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Brunswick Mines, Bathurst

In his fourth report on the Geological Survey of the Province of New Brunswick in 1842, Abraham Gesner stated, “New Brunswick is abundantly stored with valuable minerals that are capable of supplying the means and strength of greatness”. Later in 1864 Loring Bailey the professor of geology at the University of New Brunswick wrote:

… I may yet say that in no part of the Province have I been so much pleased with the prospects of mineral wealth and the probability of valuable discoveries as in the eastern portion of Gloucester County ... I have no doubt that the discovery of extensive and valuable metalliferous lodes would be the reward of a thorough and intelligent exploration of this district

Time proved both of these geologists to be right. The massive sulphide mineral deposits discovered in the area called the ‘Bathurst Camp’ have proved to be one of the world’s largest reserves of zinc and lead. Today the mine is operated by Xstrata Zinc Canada, owner of Brunswick Mine. The Bathurst Camp is an area approximately 50 km in diameter with over 30 known mineral deposits. The mine called Brunswick No. 12 south of Bathurst has been in operation since 1964 and is one of the largest underground mines in the world. After 50 years of work the mine has produced almost $20-billion worth of mineral wealth. The ore body is located within steeply dipping volcanic and sedimentary rock units. Although the primary commodity is zinc, the massive-sulphide ore body produces lead, zinc, copper, silver, gold, bismuth, antimony and cadmium.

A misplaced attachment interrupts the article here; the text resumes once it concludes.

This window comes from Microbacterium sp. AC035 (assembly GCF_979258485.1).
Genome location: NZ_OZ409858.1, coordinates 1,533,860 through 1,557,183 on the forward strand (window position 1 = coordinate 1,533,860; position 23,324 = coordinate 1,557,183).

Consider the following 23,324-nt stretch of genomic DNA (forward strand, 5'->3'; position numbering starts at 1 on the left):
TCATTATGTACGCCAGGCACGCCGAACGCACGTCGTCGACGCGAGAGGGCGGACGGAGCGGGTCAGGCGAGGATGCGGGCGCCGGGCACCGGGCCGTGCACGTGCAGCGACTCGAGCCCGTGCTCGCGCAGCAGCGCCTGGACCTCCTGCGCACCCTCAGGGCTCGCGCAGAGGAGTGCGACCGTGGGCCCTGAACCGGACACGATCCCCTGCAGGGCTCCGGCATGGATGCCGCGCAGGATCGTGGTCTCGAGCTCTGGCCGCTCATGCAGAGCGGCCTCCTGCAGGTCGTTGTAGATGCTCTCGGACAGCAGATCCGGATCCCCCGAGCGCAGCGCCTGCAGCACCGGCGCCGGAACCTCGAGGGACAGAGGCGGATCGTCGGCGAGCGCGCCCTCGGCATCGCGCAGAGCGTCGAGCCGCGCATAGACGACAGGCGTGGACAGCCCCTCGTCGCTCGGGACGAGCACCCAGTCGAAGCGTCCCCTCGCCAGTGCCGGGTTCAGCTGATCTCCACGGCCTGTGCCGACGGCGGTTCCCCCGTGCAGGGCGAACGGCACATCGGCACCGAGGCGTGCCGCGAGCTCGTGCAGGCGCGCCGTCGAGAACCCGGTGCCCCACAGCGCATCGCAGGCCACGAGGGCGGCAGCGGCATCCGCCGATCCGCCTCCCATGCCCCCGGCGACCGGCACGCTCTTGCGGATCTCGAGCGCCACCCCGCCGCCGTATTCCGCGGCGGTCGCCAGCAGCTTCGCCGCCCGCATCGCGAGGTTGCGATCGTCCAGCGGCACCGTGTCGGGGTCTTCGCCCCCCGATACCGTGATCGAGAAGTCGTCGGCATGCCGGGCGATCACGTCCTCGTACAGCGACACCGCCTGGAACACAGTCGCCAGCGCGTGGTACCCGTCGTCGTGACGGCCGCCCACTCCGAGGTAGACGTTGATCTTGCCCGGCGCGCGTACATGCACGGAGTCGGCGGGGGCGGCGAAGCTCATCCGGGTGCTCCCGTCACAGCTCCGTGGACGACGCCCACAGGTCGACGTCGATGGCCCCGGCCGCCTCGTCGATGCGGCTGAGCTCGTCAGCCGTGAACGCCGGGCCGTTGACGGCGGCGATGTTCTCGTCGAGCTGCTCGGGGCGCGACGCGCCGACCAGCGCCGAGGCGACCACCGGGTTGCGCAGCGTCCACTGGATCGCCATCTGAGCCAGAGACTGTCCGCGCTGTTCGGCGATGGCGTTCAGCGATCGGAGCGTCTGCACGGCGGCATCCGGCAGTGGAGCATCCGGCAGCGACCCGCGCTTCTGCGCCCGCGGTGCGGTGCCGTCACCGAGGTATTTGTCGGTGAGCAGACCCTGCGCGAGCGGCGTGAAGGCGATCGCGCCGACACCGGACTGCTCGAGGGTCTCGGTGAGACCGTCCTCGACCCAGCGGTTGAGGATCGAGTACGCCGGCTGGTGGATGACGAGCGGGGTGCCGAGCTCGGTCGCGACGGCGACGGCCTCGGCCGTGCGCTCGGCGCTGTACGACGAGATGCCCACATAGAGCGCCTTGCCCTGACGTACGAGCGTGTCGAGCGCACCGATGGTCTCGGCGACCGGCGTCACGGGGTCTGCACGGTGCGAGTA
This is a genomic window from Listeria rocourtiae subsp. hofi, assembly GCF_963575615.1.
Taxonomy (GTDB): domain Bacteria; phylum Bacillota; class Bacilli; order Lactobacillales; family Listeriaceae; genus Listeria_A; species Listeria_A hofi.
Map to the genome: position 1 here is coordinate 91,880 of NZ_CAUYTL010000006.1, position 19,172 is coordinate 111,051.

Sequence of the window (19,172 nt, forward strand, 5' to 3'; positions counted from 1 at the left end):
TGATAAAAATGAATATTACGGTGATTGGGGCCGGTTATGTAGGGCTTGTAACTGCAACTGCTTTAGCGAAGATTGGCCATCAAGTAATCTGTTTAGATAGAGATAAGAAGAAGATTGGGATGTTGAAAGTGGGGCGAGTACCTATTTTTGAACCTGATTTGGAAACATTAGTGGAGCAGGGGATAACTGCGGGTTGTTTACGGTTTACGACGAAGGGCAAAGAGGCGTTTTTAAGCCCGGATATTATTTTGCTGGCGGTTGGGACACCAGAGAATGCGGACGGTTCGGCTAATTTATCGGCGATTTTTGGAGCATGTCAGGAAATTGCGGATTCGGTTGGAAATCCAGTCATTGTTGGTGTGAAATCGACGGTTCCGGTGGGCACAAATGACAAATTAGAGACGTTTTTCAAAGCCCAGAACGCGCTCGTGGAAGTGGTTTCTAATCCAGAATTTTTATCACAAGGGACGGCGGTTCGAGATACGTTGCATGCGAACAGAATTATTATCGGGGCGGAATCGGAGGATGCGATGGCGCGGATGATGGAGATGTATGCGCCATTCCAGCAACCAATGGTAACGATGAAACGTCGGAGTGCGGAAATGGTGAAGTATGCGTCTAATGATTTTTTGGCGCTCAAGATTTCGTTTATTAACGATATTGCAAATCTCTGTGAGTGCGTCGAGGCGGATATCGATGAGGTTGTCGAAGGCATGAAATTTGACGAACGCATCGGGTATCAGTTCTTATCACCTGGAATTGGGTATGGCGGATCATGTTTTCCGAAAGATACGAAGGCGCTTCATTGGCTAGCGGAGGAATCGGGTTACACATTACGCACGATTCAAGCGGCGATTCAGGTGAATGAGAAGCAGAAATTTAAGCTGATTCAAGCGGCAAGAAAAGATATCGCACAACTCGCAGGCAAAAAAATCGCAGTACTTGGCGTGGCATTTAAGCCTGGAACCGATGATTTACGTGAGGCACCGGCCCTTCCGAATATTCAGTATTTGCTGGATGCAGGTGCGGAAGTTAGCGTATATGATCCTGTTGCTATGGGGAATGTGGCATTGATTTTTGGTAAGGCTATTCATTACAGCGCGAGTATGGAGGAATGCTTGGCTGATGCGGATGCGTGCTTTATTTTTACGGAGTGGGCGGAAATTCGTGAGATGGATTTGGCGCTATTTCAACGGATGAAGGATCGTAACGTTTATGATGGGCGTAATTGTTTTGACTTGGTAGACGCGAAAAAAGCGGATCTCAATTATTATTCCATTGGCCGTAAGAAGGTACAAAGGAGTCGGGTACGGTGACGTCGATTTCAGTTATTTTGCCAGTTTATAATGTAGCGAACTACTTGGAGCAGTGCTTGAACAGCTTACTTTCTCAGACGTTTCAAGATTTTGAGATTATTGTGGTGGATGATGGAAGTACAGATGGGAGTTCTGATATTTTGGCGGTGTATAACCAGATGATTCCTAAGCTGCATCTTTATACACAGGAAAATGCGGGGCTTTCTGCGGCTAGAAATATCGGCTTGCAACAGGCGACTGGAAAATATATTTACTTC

Colour graphic illustrating ore deposits and movement of rocks beneath Brunswick

Massive sulphide mineral deposits discovered near Bathurst were formed in an ancient sea-bottom. Water circulating through the sediment concentrated minerals along volcanic domes and faults. Undersea features called ‘black smokers’ can be formed as superheated water ejects sulfur-bearing minerals from chimney-like vents.